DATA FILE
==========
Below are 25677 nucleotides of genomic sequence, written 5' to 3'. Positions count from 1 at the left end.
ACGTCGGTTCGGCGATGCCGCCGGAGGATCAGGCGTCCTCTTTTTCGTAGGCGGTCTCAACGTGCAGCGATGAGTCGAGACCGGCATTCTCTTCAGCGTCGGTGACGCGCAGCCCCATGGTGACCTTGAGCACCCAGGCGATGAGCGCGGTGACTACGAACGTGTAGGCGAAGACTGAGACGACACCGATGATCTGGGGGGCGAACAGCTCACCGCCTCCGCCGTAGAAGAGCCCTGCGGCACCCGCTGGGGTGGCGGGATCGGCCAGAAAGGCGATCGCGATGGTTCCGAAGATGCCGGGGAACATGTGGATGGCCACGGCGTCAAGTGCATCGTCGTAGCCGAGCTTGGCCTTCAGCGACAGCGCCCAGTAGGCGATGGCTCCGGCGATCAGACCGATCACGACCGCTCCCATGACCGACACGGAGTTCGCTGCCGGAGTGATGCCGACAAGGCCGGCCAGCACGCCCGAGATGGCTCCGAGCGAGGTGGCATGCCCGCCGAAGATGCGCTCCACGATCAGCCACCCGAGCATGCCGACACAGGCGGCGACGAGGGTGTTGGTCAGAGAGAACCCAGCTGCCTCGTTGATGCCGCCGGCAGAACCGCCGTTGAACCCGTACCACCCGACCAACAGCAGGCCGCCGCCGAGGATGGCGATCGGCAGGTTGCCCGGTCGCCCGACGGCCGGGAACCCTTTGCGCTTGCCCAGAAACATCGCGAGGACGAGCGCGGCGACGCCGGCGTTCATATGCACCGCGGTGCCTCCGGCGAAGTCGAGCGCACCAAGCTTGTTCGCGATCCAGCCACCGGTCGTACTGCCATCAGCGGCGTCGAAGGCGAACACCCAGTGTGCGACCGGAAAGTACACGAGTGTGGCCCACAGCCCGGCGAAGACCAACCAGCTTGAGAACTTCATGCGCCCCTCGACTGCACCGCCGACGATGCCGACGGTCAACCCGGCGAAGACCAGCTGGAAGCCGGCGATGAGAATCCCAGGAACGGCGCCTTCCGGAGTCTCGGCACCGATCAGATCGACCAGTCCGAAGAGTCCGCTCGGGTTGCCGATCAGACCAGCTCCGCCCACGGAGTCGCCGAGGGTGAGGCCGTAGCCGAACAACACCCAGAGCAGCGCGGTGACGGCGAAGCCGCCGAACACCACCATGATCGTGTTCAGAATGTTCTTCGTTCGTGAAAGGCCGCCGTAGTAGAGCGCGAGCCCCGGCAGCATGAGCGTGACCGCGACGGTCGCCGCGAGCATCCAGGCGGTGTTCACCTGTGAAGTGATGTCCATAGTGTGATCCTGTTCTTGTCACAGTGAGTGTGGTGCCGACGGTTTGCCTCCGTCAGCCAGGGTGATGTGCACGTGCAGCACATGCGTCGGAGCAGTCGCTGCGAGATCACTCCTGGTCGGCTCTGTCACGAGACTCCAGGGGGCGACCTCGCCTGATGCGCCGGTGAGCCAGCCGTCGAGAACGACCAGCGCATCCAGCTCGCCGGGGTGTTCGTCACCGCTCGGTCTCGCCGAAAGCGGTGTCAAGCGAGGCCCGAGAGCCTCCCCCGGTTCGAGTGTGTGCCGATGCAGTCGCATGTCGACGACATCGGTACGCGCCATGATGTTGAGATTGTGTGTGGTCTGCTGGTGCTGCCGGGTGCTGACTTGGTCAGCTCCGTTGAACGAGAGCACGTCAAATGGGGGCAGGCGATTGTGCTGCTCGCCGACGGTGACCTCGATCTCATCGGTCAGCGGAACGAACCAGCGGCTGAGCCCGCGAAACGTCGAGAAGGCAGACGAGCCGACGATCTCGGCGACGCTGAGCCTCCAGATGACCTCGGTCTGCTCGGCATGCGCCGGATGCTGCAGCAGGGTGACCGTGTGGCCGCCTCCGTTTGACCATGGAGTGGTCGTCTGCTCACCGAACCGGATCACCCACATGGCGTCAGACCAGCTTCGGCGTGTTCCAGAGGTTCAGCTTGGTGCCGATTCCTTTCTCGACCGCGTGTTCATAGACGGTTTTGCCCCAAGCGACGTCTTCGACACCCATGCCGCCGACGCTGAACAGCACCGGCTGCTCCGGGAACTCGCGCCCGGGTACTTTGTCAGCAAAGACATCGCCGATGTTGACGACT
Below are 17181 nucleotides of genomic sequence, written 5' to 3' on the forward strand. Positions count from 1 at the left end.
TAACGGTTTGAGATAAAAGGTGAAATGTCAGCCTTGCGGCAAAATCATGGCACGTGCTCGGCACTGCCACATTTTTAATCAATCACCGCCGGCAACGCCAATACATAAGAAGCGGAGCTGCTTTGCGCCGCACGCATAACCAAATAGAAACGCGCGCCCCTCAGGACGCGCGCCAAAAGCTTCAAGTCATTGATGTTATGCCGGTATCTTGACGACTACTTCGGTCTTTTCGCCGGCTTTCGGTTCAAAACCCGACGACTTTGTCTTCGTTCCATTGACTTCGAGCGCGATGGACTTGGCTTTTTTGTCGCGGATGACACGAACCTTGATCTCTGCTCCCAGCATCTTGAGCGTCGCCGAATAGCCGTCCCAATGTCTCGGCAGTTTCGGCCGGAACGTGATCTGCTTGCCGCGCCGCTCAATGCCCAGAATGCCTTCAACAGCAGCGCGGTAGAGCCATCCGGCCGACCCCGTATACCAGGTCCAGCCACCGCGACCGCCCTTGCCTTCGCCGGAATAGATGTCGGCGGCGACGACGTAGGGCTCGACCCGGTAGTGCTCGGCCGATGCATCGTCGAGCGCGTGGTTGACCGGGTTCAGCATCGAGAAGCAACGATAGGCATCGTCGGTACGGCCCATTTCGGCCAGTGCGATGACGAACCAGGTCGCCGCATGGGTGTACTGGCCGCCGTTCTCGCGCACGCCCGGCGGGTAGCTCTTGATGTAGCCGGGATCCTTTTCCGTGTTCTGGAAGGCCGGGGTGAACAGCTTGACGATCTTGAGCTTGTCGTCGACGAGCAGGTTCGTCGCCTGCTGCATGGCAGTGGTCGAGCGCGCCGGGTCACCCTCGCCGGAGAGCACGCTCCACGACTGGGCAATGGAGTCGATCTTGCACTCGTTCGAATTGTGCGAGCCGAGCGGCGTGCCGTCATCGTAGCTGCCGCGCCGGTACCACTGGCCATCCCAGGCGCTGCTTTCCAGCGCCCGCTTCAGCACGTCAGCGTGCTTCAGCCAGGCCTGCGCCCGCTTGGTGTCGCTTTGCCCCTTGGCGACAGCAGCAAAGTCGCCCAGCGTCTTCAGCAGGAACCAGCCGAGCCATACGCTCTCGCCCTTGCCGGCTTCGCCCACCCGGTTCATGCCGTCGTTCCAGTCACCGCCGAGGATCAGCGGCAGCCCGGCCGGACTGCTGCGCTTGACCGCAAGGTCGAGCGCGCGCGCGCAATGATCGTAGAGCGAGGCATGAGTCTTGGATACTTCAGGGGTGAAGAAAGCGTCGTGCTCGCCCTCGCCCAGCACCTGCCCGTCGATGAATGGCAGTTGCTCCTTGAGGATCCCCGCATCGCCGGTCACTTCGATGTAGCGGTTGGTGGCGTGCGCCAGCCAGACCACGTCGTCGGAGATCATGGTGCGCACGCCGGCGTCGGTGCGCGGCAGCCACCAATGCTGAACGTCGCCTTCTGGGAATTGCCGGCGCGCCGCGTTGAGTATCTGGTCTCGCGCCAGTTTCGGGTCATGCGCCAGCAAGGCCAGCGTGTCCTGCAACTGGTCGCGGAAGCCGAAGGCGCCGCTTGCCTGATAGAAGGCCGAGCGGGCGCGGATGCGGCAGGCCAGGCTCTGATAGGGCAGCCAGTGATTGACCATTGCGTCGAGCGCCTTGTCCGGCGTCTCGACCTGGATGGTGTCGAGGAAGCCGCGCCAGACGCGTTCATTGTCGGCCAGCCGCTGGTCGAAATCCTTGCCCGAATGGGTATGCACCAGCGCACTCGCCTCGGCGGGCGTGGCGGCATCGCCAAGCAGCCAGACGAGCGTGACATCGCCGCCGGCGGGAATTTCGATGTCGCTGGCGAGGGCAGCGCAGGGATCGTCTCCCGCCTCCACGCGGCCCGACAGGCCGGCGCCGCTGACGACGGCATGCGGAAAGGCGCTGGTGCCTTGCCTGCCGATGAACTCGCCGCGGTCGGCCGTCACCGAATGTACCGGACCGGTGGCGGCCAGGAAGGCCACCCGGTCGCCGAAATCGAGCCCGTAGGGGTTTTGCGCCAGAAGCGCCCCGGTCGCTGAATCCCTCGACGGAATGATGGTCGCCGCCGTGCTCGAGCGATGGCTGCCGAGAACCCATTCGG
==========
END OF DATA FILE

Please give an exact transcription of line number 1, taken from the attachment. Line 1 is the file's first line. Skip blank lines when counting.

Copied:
Below are 25677 nucleotides of genomic sequence, written 5' to 3'. Positions count from 1 at the left end.